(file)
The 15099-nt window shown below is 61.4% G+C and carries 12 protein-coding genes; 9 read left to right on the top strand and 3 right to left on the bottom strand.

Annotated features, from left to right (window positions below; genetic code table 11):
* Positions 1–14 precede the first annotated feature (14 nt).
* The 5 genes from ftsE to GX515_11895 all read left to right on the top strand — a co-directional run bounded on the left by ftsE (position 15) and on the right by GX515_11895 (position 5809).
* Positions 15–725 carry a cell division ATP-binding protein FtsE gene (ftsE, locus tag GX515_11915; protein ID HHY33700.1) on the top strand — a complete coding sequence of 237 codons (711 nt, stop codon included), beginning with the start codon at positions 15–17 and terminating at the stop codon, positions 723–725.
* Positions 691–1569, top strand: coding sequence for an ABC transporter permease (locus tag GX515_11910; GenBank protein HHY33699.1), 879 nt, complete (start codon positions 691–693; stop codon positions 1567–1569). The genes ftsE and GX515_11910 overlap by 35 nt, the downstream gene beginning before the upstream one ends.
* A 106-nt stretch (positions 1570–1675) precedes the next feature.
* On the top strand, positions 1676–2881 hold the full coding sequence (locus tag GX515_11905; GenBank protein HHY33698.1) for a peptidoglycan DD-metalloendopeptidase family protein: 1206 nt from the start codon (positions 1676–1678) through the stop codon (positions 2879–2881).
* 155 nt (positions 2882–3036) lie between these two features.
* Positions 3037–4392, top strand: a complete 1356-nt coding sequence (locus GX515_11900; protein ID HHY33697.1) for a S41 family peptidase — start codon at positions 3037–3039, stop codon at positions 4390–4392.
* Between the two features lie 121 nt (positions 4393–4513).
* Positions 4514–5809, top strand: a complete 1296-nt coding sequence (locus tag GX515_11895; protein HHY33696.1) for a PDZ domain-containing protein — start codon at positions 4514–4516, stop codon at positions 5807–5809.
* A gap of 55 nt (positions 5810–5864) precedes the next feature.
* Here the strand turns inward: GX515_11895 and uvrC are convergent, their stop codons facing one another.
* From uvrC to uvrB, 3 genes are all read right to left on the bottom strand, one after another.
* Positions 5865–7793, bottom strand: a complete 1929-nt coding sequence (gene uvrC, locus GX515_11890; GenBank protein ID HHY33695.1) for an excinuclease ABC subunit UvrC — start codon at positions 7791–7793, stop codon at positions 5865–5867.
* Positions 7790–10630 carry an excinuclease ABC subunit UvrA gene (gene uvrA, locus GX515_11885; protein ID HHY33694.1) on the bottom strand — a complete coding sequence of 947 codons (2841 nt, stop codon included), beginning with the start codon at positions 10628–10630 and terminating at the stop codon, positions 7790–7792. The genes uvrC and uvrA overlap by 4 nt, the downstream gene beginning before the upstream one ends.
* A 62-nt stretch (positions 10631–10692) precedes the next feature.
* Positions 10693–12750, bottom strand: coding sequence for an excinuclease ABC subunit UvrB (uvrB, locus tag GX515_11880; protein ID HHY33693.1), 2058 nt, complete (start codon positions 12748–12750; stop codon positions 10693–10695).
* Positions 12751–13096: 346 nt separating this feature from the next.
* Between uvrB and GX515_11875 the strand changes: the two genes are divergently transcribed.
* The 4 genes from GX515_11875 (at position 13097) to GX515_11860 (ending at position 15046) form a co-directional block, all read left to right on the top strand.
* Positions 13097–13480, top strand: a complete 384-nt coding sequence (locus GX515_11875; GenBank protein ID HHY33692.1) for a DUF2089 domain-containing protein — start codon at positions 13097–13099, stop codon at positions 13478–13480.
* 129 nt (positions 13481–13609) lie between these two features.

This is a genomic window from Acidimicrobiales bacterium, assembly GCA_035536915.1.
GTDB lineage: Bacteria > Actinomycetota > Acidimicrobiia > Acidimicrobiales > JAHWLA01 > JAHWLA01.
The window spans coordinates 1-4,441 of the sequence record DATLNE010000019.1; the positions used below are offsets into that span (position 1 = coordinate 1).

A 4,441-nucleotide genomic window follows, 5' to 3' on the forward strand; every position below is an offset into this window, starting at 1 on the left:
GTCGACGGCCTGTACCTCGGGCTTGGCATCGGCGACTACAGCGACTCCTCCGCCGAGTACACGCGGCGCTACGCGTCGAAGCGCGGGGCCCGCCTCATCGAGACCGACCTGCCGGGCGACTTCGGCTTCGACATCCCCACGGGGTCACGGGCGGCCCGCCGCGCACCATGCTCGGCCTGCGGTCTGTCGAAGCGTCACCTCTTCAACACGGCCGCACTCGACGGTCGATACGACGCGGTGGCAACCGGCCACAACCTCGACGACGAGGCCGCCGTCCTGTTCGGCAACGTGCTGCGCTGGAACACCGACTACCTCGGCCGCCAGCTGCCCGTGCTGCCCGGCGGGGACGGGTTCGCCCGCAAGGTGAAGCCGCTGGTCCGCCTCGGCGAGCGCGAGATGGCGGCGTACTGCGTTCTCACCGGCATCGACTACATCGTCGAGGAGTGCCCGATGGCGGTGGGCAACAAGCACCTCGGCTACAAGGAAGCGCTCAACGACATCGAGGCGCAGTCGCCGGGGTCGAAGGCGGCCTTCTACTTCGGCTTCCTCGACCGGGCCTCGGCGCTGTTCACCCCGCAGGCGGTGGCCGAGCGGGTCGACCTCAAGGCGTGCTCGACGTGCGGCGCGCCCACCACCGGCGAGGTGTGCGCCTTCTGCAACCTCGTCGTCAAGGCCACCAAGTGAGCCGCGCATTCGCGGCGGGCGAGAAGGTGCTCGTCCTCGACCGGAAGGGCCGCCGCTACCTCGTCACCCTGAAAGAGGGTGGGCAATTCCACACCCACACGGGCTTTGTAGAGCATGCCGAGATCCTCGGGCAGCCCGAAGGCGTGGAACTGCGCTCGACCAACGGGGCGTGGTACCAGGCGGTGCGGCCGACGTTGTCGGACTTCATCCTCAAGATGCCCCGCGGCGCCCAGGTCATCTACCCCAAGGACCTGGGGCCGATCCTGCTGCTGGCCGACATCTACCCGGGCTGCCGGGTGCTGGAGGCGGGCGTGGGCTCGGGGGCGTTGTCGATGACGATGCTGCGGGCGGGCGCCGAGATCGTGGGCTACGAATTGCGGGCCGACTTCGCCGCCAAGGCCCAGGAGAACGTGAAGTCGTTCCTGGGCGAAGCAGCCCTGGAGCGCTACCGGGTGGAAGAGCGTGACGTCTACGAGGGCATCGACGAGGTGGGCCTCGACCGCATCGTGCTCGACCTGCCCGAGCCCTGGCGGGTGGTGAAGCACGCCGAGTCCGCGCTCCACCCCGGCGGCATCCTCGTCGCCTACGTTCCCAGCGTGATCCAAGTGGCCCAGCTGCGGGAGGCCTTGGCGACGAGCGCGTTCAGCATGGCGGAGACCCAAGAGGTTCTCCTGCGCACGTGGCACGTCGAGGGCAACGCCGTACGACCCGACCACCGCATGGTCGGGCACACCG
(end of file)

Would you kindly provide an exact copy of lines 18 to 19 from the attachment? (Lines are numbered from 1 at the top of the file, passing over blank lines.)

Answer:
* A 62-nt stretch (positions 10631–10692) precedes the next feature.
* Positions 10693–12750, bottom strand: coding sequence for an excinuclease ABC subunit UvrB (uvrB, locus tag GX515_11880; protein ID HHY33693.1), 2058 nt, complete (start codon positions 12748–12750; stop codon positions 10693–10695).